Critics gang up on Samsung smartwatch

The biggest universal panning since Heaven's Gate. "A prototype masquerading as a commercial product," says one reviewer. No argument from the others. What went wrong?
Written by Mark Halper, Contributor
Stormy forecast. The weather icons on these Samsung smartwatches indicate partly sunny, but critics are predicting nothing but rain for the Galaxy Gear.


Whoever said "if you don't have anything nice to say don't say anything at all" neglected to tell the reviewers of Samsung's new smartwatch.

In the biggest universal panning since the 1980 movie Heaven's Gate, tech enthusiasts and market anaylsts uniformly rounded on the Galaxy Gear for clunkiness,  inadequate functionality, high price, questionable design, a difficult user interface, and poor battery life - it lasts as long as a mayfly.

The $299  Gear, which Samsung introduced yesterday in Berlin, tethers wirelessly to a phone or a tablet computer (but to only two specific Samsung models, which is part of the problem) and behaves as a phone (it's not a calling device in its own right). It's also a camera, an app player (you can turn it into a pedometer for instance), it can control music on another device, and more.

Last night I reported that one of the early reviews, from analysts Lux Research, saw no hope for the thing. Lux's kindest word for the device was "gimmicky."

This morning I trawled through the Internet see if anyone cared to sing the gadget's praises.  It turns out that Lux had plenty of company disengaging the Gear. Here is a sample of what others had to say:

“Based on the features announced today, it appears that Samsung’s Galaxy Gear smartwatch is a prototype masquerading as a commercial product—and because of that, it is unlikely to be successful in the market. The device exhibits multiple shortcomings, including a high price tag, a short battery life, its status as a companion device and its limited compatibility. The bottom line is the Galaxy Gear smartwatch probably will not succeed in the market and Samsung will need to try again with a more refined product.” - Ian Fogg from market research firm IHS


"The Galaxy Gear is bigger than most watches and somewhat clunky — especially on smaller wrists. It also feels like a tiny, flat smartphone slapped onto a wristband — a curved screen would've improved it a lot."

"The performance of the device, however, is somewhat lacking...The Gear is priced at $299. It's too early to tell, but for that amount of money, the Gear feels just a little bit unpolished." - The website Mashable


"We haven't been blown away by any smartwatch's performance, and that's much the case here. The Gear feels awfully sluggish, whether you're launching an app such as Evernote or Path, or swiping down from the home screen to activate the camera."

"Samsung opted for an industrial design instead of a more elegant finish."

"As we've come to expect with many first-generation devices, the Gear has quite a few shortcomings."

"Battery life has been pegged at a full day, at best."

"Perhaps the biggest setback, however, is that the Galaxy Gear is only compatible with the Note 3 and the new Note 10.1. " (the Note 3 is a Samsung phone and the Note 10.1 as Samsung tablet computer) - The website Endgadget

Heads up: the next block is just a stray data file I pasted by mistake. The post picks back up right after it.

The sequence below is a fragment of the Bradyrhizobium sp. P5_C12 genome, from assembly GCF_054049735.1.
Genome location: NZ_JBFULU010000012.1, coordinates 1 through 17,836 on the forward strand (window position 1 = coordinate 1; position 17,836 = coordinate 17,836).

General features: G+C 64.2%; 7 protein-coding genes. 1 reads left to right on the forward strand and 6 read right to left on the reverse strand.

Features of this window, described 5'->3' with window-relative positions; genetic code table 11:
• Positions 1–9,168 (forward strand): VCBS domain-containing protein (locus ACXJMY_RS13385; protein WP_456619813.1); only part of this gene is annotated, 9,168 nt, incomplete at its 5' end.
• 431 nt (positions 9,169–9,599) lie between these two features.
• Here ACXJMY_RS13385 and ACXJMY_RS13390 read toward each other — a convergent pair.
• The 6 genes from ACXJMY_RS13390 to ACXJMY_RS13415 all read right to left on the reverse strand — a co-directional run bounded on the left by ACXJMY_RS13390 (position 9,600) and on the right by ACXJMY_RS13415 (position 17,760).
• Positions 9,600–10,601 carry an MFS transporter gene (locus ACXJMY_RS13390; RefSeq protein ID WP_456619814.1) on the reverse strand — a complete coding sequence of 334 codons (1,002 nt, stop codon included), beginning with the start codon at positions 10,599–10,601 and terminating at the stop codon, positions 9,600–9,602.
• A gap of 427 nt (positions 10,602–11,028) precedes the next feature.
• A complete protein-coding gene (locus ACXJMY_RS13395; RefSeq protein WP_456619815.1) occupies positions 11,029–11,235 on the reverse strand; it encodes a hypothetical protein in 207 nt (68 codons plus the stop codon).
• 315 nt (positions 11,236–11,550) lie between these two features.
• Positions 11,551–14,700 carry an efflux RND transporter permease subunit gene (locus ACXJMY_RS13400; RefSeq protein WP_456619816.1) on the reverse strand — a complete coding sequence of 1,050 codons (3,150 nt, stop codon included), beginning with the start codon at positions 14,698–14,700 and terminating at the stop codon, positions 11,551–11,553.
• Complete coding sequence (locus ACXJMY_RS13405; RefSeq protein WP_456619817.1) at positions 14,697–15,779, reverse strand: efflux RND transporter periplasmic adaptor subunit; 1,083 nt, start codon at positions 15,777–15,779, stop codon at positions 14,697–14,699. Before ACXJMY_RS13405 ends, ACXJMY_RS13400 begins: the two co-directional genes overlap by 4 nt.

"Samsung’s new smart watch may be the most polished effort yet—but that doesn’t mean it’ll be a hit." -- MIT Technology Review


"There are a couple of significant downsides that temper my enthusiasm for the new Gear. First and foremost is the speed and intuitiveness of the user interface — or rather, the lack thereof. There's a tangible lag to anything you do with the Gear, while the swipe gestures are hard to figure out and do different things depending on where you are in the menus."

"If you think of it as a toy and a fun accessory, it can definitely be enjoyed, however Samsung just isn't pricing it like such a device."-- The website The Verge


"Consumers might be a bit disappointed to find that the smartwatch is a partner device reliant on being paired with a Samsung Android smartphone or tablet, rather than being the completely autonomous media and communications device many consumers were expecting and hoping for." -- Analyst Chris Green from Davies Murphy Group via the BBC.


"Samsung has a history of latching on to the latest trends and throwing a product into the market to try and get ahead of potential rivals. Galaxy Gear is the first attempt but I expect that there will need to be several more iterations before it is something that will will appeal to anyone other than an affluent geek." -- Ben Wood from analyst firm CCS Insight via the BBC.


"My bet is that smartwatches are sci-fi inventions that are already anachronisms in this modern world." -- Sarah Rotman Epps from research firm Forrester via the BBC.


Anything good? Some reviewers liked the speaker and microphones embedded in the watch's wrist band, as well as Samsung's use of metal where plastic might have sufficed on the watch face. There was also a bit of excitement over the camera and all the apps.

Forrester's Rotman Epps allowed that, "Maybe Samsung will tap into unmet demand with this product, disproving naysayers as it did with the Galaxy Note phone." Perhaps she heard from the conscious of my long departed (and missed) grandmother, who was among the sages advising people not to say unkind things.

I don't think Grandma would have approved of all those scathing reviews. But I also don't think she'd go anywhere near a Galaxy Gear.

Photo is from Samsung via Facebook

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This post was originally published on Smartplanet.com

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